Facts: You’re a good writer. You’re a smart cookie. You’re a hustler with a can-do mindset. So… why is it so hard to find new writing clients?
The frantic search by freelancers to land lucrative gigs seems never-ending. If you hang around Facebook groups and Quora pages long enough, you may start to wonder if this whole full time freelancing thing is total BS.
Posts and comment threads are bursting with frustrated writers who feel ripped off by an impossible dream and are ready to go back to their cubicles. I mean, is anyone getting clients out there?
Well, yeah! They are. Every day. And now that we’ve cleared that up, let’s move on to the obvious question…
What are successful freelance writers doing differently?
The answer isn’t complicated: They’re staying flexible.
There are many blog posts out there outlining best practices for freelance career building, but most don’t mention the fact that different strategies work for different freelancers. Your industry, your services, and your rates may all be variables you need to test to find your client-finding sweet spot.
Successful freelancers know that this is an ever-evolving process, and they change things up if their current strategy isn’t working out.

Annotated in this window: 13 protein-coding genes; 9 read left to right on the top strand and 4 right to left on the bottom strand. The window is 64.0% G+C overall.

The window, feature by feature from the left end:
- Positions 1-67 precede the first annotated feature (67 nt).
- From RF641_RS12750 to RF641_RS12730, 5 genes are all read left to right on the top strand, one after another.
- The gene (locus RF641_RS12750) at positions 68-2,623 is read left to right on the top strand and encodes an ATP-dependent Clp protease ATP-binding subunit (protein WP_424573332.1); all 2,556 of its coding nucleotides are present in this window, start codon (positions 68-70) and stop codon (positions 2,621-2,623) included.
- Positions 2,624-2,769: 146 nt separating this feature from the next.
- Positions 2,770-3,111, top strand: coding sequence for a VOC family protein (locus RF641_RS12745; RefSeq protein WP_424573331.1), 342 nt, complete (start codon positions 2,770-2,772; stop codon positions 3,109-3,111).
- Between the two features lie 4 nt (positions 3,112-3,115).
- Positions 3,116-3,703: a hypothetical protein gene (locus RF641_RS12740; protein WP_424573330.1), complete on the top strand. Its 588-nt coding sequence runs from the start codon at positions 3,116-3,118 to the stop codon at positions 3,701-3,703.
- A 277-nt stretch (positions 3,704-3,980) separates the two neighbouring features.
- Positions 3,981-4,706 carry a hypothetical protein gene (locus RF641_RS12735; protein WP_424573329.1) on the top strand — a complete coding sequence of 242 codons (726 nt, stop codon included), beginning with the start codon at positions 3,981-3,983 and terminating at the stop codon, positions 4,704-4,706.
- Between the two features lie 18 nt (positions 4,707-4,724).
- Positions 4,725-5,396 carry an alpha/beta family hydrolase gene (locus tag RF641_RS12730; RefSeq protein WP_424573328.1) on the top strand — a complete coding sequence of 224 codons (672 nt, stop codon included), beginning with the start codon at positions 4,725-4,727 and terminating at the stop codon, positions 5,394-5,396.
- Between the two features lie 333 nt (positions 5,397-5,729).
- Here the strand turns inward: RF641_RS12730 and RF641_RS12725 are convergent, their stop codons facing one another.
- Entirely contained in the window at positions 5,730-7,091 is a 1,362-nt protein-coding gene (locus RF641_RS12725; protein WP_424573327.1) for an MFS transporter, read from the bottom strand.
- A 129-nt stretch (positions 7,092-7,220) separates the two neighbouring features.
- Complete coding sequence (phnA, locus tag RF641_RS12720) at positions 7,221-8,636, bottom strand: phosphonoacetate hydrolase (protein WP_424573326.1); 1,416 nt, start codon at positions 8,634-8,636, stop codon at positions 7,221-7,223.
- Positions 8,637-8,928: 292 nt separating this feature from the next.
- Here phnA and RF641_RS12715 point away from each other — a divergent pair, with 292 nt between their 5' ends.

Not surprisingly, this need for trial and error problem solving can be frustrating. So frustrating, in fact, that it’s enough for some writers to throw in the towel completely.
But don’t do that.
Instead, make a cup of tea and take a long, honest look at your freelance writing strategy.
There’s a reason (or perhaps more than one reason) you’re not getting work while other freelancers are. You just need to figure out where the blockages are and unclog ’em.
Here are 6 questions to ask yourself if you’re not getting writing jobs—before you hit the panic button.
1. Is the price right?
I’m addressing this at the top of the list because I’m willing to bet this went through your mind the last time a proposal you sent out got rejected:
“Oh, sh*t… are my rates too high?”
Putting a dollar value on services trips everyone up, and there’s no shame in that.
When you transition from the corporate world, you tend to transfer over a comparable hourly rate or do some quick research on other writers in your niche to arrive at a number. When that number doesn’t fly with potential clients, it’s normal to freak out and drop your rates lower.
But before you go descending to bargain basement status, remember that clients expect you to charge for the value you deliver. Put a pin in that idea of lowering your rates, and consider the fact that they might be… (wait for it) too low!
Frantic freelancers tend to charge less than they’re worth to avoid getting passed over for cheaper content mill style writers. That’s a mistake.
Good clients aren’t interested in bargain prices. They’re looking for writers that have an in-depth understanding of their industry and their audience.
They’re looking for professionals they can count on.
And they know that isn’t going to be cheap.
If your price tag is too low, you could actually be deterring them by not properly representing how awesome you are.